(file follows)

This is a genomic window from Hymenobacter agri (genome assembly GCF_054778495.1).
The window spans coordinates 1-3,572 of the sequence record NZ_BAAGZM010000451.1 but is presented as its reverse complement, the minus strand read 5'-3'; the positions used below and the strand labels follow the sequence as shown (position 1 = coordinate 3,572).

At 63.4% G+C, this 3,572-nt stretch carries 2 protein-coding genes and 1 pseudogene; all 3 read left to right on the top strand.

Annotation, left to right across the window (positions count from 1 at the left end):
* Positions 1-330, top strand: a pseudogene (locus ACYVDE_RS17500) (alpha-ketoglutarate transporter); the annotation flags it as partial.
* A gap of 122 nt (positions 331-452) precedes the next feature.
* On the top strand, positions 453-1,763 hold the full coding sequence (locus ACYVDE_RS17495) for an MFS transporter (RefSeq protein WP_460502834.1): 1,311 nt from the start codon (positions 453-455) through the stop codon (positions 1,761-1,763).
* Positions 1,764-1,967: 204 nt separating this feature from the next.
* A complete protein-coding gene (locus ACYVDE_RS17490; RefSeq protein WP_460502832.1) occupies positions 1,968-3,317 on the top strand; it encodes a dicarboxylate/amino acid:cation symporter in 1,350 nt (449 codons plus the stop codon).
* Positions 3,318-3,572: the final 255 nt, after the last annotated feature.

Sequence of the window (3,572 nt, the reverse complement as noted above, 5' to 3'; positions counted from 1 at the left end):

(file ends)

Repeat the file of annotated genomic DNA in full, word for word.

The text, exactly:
This is a genomic window from Hymenobacter agri (genome assembly GCF_054778495.1).
The window spans coordinates 1-3,572 of the sequence record NZ_BAAGZM010000451.1 but is presented as its reverse complement, the minus strand read 5'-3'; the positions used below and the strand labels follow the sequence as shown (position 1 = coordinate 3,572).

At 63.4% G+C, this 3,572-nt stretch carries 2 protein-coding genes and 1 pseudogene; all 3 read left to right on the top strand.

Annotation, left to right across the window (positions count from 1 at the left end):
* Positions 1-330, top strand: a pseudogene (locus ACYVDE_RS17500) (alpha-ketoglutarate transporter); the annotation flags it as partial.
* A gap of 122 nt (positions 331-452) precedes the next feature.
* On the top strand, positions 453-1,763 hold the full coding sequence (locus ACYVDE_RS17495) for an MFS transporter (RefSeq protein WP_460502834.1): 1,311 nt from the start codon (positions 453-455) through the stop codon (positions 1,761-1,763).
* Positions 1,764-1,967: 204 nt separating this feature from the next.
* A complete protein-coding gene (locus ACYVDE_RS17490; RefSeq protein WP_460502832.1) occupies positions 1,968-3,317 on the top strand; it encodes a dicarboxylate/amino acid:cation symporter in 1,350 nt (449 codons plus the stop codon).
* Positions 3,318-3,572: the final 255 nt, after the last annotated feature.

Sequence of the window (3,572 nt, the reverse complement as noted above, 5' to 3'; positions counted from 1 at the left end):